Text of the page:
Ecomaterials Lab: GM turns used oil booms into Volt parts

PopTech's weekly Ecomaterials Labs series is part of our ongoing, focused look at next-generation sustainable materials innovation.

General Motors announced last December that it was planning to recycle some 100 miles of plastic boom material into parts for use in its Chevrolet Volt. This past month, Fortune magazine showed us the fascinating process by which this oil-soaked waste becomes a fully functioning car part.

First, Heritage Environmental separates the hard containment booms from the soft, absorbent type. Only the soft ones, which are made from recyclable polypropylene, are used in the Volt. In all, GM has processed 120,000 booms or 1.2 million feet worth.

Next, Mobile Fluid Recovery puts the booms in a high-speed centrifuge, which separates liquids - primarily saltwater and crude oil - from solid material. This light and fluffy centrifuged material is sent in trash bags to Lucent Polymers in Evansville, IN. All of it - even the bags - goes into a vat where it is melted down, chopped up and emerges looking like popcorn.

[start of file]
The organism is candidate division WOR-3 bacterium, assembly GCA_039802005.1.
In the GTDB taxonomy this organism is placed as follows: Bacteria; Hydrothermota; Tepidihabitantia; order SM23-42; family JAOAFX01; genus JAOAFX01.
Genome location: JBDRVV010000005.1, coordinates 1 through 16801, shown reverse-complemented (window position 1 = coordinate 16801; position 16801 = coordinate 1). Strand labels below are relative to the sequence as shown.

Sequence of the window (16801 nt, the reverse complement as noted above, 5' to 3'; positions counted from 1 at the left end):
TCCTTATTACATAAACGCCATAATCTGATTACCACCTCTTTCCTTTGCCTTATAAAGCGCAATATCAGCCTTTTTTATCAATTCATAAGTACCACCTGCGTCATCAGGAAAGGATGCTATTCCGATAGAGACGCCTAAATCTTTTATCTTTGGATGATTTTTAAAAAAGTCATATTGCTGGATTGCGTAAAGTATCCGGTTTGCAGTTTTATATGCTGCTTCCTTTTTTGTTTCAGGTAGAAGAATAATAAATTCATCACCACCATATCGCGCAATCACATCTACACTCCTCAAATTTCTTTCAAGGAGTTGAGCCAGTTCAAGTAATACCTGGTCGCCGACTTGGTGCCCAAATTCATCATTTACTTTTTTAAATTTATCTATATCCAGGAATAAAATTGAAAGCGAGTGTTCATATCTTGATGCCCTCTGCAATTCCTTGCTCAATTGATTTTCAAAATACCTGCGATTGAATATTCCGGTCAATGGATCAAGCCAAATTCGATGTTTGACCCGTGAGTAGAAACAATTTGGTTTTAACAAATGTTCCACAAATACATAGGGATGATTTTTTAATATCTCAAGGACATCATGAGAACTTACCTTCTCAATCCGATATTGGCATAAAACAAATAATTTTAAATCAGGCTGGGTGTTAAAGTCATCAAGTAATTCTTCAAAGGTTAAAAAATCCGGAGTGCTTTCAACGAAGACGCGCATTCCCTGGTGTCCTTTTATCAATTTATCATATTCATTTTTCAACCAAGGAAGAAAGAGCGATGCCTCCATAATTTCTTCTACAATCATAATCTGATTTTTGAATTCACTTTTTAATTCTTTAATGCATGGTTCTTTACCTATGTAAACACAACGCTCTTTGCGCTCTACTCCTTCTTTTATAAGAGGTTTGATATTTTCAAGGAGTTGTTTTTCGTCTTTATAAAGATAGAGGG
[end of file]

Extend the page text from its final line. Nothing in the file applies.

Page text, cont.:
In Goshen, IN, car parts maker GDC compounds the material into a blend of boom, car tires, plastic scrap and recycled bottles. It all goes into a mold to make the finished part: an air baffle that covers the Volt's radiator and keeps it cool.

The air baffle, made of 25% Gulf boom material, is sent to GM's Hamtramck Assembly Plant in Detroit, where it is fitted directly above and on either side of the radiator. GM says it has enough of the material to make parts for 10,000 Volts, the first year's total production run.

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Images: Fortune

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